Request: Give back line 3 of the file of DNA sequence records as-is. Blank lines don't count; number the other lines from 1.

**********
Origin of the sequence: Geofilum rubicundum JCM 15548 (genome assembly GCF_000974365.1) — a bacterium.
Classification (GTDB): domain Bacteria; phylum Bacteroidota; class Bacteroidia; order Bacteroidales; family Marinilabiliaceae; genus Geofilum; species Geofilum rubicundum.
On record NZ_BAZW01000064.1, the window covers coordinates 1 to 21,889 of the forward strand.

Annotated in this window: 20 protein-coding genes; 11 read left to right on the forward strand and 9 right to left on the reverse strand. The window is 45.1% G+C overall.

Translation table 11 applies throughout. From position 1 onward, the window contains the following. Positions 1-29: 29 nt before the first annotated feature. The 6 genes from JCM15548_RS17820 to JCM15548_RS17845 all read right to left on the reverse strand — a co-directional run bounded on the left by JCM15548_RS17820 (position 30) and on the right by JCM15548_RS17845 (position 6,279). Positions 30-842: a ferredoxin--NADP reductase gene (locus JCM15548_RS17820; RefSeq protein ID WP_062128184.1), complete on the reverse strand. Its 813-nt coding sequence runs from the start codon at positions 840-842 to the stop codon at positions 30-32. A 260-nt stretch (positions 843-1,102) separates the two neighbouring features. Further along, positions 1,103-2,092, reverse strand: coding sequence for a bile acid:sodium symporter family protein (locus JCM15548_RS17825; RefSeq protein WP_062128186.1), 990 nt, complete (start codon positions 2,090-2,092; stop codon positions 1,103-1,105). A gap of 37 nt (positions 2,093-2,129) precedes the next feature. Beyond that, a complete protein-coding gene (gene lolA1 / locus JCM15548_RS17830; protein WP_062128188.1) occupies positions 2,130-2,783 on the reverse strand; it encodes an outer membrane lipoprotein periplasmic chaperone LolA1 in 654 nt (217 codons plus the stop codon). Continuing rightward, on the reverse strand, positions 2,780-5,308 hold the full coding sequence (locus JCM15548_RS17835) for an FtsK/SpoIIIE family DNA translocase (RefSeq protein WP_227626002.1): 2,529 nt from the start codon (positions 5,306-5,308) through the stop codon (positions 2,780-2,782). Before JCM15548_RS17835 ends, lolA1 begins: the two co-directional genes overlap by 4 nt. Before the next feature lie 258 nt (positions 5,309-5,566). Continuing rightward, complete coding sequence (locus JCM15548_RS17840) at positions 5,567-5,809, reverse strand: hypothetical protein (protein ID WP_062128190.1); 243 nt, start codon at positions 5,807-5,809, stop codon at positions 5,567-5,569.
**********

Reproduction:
On record NZ_BAZW01000064.1, the window covers coordinates 1 to 21,889 of the forward strand.